I take heart though. The scam opportunities are still plentiful if you want to be a money laundering service otherwise known as a "lucrative online business opportunity". And there is no shortage of commission only jobs, where you can spend your gas money, telephone minutes, and time, running all over the state trying to sell things to people who haven't jobs and haven't any money. Likewise, there are a plethora of franchise opportunities in which you, too, can become an evil greedy captain of industry profiting off the sweat of the masses. I haven't quite yet figured out how to afford the entry franchise fee (usually substantial amounts with lots of zeros) unless of course there are government funded stimulus programs for which I missed the memo. But I persevere!
I continue to read all the "help" articles. I am trying to be a Purple Squirrel-a rather bizarre help article on one of the many job search engines for which I have a registration. I have tried every conceivable resume format. I have a file folder full of cover letters for all occasions. I have upgraded my personal image. I have even undertaken self improvement, using books and self study to master new levels of proficiency. Basically, I am all dressed up with no place in particular to go. In that way, 2013 isn't starting out a whole lot different than 2012. The holidays are over and the letdown is real, but it isn't sadness for the passing of the holiday season as much as it is disappointment that all the promises of improving employment outlooks are nothing more than empty promises. I have met more people trying to get into the lifeboat with those of us already unemployed than I have met people who have been able to leave the lifeboat because they got a job, a real job.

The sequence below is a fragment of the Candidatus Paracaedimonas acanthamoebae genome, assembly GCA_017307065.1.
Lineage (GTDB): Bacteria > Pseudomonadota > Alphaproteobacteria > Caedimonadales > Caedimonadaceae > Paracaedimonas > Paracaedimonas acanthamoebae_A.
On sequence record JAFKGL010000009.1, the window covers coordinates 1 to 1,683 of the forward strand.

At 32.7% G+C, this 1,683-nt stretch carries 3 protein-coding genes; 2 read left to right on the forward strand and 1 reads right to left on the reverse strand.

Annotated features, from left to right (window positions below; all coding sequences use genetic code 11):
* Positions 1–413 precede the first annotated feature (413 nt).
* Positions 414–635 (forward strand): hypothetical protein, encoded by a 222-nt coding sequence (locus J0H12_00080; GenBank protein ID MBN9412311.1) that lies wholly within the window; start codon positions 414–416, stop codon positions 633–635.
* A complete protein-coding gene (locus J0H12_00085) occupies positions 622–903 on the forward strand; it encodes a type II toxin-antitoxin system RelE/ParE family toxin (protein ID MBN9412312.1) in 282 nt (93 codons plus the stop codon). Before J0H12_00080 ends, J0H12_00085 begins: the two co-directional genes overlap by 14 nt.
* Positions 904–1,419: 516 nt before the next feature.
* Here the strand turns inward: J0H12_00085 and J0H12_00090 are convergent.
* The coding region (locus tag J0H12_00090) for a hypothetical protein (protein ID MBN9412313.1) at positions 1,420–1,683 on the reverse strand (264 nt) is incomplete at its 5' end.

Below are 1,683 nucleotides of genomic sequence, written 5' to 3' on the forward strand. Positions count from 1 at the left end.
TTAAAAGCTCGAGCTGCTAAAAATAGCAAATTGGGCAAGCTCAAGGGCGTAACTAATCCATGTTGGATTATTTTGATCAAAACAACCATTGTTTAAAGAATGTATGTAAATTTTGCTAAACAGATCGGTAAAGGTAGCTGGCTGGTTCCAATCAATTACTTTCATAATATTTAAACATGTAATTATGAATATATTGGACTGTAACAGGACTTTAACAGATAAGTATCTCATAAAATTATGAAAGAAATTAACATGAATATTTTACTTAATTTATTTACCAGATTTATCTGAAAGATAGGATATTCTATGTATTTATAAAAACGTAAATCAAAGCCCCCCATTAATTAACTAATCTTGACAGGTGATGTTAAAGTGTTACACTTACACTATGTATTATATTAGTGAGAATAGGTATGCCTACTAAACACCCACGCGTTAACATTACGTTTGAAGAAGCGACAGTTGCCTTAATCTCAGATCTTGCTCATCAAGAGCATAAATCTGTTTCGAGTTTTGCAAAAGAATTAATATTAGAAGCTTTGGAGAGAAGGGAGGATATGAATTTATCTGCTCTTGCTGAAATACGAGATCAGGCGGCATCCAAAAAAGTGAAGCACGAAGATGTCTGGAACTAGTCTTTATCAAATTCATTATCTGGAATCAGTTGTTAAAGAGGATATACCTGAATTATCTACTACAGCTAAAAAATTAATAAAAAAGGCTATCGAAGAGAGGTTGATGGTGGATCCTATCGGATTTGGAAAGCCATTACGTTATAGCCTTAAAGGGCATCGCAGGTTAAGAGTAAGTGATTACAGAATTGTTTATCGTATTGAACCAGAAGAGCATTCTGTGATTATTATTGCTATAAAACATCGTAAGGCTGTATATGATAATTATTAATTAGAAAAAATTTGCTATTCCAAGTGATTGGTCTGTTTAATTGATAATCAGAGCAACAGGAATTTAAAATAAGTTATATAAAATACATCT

Filed under: The Job Search